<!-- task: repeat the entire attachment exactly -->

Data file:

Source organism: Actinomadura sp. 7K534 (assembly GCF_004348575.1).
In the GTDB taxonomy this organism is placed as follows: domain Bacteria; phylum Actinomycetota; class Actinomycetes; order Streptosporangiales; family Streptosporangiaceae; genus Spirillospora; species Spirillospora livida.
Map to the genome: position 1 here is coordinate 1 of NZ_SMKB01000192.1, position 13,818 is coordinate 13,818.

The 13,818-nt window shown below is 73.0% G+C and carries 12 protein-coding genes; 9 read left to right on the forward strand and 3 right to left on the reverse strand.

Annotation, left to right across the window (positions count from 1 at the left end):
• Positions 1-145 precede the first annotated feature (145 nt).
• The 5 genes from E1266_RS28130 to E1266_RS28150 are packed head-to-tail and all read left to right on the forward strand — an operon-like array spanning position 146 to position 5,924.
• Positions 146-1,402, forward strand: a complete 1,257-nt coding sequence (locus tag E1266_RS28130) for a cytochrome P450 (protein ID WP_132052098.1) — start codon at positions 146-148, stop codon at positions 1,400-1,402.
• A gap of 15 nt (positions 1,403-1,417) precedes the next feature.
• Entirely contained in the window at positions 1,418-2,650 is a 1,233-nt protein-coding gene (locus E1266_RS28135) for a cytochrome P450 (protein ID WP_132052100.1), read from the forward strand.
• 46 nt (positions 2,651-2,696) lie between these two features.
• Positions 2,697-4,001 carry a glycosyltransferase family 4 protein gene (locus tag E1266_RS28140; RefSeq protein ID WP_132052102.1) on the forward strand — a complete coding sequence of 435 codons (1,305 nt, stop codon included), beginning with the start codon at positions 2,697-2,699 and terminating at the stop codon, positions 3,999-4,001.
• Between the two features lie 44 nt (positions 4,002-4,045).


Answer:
Source organism: Actinomadura sp. 7K534 (assembly GCF_004348575.1).
In the GTDB taxonomy this organism is placed as follows: domain Bacteria; phylum Actinomycetota; class Actinomycetes; order Streptosporangiales; family Streptosporangiaceae; genus Spirillospora; species Spirillospora livida.
Map to the genome: position 1 here is coordinate 1 of NZ_SMKB01000192.1, position 13,818 is coordinate 13,818.

The 13,818-nt window shown below is 73.0% G+C and carries 12 protein-coding genes; 9 read left to right on the forward strand and 3 right to left on the reverse strand.

Annotation, left to right across the window (positions count from 1 at the left end):
• Positions 1-145 precede the first annotated feature (145 nt).
• The 5 genes from E1266_RS28130 to E1266_RS28150 are packed head-to-tail and all read left to right on the forward strand — an operon-like array spanning position 146 to position 5,924.
• Positions 146-1,402, forward strand: a complete 1,257-nt coding sequence (locus tag E1266_RS28130) for a cytochrome P450 (protein ID WP_132052098.1) — start codon at positions 146-148, stop codon at positions 1,400-1,402.
• A gap of 15 nt (positions 1,403-1,417) precedes the next feature.
• Entirely contained in the window at positions 1,418-2,650 is a 1,233-nt protein-coding gene (locus E1266_RS28135) for a cytochrome P450 (protein ID WP_132052100.1), read from the forward strand.
• 46 nt (positions 2,651-2,696) lie between these two features.
• Positions 2,697-4,001 carry a glycosyltransferase family 4 protein gene (locus tag E1266_RS28140; RefSeq protein ID WP_132052102.1) on the forward strand — a complete coding sequence of 435 codons (1,305 nt, stop codon included), beginning with the start codon at positions 2,697-2,699 and terminating at the stop codon, positions 3,999-4,001.
• Between the two features lie 44 nt (positions 4,002-4,045).